Did the COVID-19 pandemic usher in any trends or technologies?
Gfrerer: The one that was the largest need, the greatest need, was telehealth. Pre-COVID-19, we had about 2,400 telehealth visits a day. Earlier this week, we were at 38,000 sessions in one day. You look at the growth on that. We had 10 workstreams within IT to focus everybody and get organized, and one of the major workstreams was working with Veterans Health Administration and the telehealth team. Largely, the providers around the scheduling and the actual VA Video Connect telehealth platform was on premises, so we expanded as fast and as far as we could in the on-prem environment, that took us to about 17,000 daily sessions. Our team recognized early on we weren't going to be able to scale beyond that without moving it to the cloud. And so, thank goodness for our digital transformation, our enterprise cloud service. We have about 100 of our 350 goal applications that are already in flight, migrated, so what's another one or two with telehealth.
How has the pandemic impacted your overall digital transformation strategy?
Gfrerer: I think any national emergency, which this was, is kind of an equal opportunity player. It creates opportunities, but it certainly presents threats. When we were stress testing in our environment for our operational networks and trying to provision for greater remote access, we found weakness. We worked with our vendor partners to upgrade, to take the right steps, to provision the right employee access. Same thing with cloud migration, it's definitely accelerated that. We've seen and proven all the benefits of cloud in terms of scalability and the ability to rapidly provision. We're looking at those sorts of services in a multitude of areas.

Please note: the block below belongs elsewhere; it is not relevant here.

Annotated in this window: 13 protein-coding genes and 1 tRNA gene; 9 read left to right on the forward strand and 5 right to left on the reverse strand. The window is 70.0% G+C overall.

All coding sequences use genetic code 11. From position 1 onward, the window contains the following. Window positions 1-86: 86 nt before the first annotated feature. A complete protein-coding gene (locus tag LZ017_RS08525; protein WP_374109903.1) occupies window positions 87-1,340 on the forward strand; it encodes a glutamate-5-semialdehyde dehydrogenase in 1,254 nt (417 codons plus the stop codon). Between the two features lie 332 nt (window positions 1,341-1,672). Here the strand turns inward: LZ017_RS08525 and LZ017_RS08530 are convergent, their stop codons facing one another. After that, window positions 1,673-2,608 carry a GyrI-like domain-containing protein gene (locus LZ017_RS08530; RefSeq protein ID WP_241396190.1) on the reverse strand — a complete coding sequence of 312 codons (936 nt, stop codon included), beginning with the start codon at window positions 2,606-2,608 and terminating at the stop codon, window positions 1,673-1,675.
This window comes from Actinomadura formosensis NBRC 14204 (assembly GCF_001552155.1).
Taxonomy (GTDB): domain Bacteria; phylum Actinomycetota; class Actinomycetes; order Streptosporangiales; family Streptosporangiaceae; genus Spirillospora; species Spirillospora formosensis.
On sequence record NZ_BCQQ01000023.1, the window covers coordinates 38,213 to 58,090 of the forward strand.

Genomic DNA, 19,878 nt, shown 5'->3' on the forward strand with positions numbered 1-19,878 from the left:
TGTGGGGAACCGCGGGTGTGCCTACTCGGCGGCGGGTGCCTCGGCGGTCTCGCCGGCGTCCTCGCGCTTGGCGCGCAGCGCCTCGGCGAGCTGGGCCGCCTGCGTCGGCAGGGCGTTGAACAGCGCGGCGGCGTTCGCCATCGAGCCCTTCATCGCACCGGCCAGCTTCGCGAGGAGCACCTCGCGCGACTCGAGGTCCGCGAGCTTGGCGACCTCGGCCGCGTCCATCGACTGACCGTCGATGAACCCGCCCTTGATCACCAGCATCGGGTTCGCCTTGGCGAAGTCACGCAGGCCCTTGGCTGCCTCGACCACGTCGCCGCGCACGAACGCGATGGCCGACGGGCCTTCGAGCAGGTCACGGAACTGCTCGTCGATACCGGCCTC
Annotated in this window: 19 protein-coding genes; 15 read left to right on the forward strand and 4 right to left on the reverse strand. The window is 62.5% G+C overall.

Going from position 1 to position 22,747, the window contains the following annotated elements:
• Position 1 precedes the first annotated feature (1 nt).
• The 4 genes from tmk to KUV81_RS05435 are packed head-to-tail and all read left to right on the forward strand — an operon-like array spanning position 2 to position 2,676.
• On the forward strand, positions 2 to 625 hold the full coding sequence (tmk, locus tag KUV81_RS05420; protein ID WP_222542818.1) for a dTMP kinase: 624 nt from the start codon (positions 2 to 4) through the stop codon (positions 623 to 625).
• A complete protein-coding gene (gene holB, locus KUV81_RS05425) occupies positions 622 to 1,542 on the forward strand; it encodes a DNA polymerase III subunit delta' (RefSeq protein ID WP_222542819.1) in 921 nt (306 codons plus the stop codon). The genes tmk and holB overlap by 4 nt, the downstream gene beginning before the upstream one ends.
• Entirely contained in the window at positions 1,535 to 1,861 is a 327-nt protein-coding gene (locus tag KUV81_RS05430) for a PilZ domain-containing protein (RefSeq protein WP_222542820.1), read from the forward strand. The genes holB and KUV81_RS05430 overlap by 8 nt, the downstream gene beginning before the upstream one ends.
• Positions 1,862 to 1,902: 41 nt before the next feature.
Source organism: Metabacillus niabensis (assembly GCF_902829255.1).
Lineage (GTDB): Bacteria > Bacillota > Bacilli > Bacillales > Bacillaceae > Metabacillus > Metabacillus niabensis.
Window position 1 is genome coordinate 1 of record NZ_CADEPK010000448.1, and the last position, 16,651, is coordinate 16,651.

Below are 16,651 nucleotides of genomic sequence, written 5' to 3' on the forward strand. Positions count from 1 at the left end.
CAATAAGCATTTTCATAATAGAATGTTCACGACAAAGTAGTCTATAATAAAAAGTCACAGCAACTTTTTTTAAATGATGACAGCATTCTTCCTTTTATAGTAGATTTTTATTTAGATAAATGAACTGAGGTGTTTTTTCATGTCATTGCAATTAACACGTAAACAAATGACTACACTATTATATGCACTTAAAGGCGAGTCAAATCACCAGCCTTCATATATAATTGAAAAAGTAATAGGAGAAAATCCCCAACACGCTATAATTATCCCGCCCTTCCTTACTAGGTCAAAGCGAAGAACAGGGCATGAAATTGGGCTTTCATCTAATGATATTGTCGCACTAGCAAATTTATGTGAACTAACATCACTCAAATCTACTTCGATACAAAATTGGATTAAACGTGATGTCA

How has the pandemic impacted long-term digital projects like the EHR modernization effort?
Gfrerer: From the department's perspective, it's full speed ahead. We have our [rolling] wave implementation plan. The thing about the [Office of Information and Technology], for example, is we do current state assessments of the facilities 12 to 18 months out. We always have to be staying ahead of demand, staying ahead of the curve. All the infrastructure and modernization efforts that have to occur, we certainly have to be ahead of that wave implementation. But from a department perspective I don't see that slowing. That said, I'm sure that if there were another significant wave of COVID that could obviously ... have some impact.
How has the pandemic affected the way you will lead digital transformation efforts?
Gfrerer: It's an acceleration and more of what we had even pre-COVID. One of our big efforts is we want to run IT as a business. What I mean by that is the VA itself is a Fortune 10-size entity if you put it in a corporate framework in terms of its scale, its budget, the client base that it serves. We're a substantial entity and that requires that IT and IT investments be very deliberate.
*Editor's note: Responses have been edited for brevity and clarity.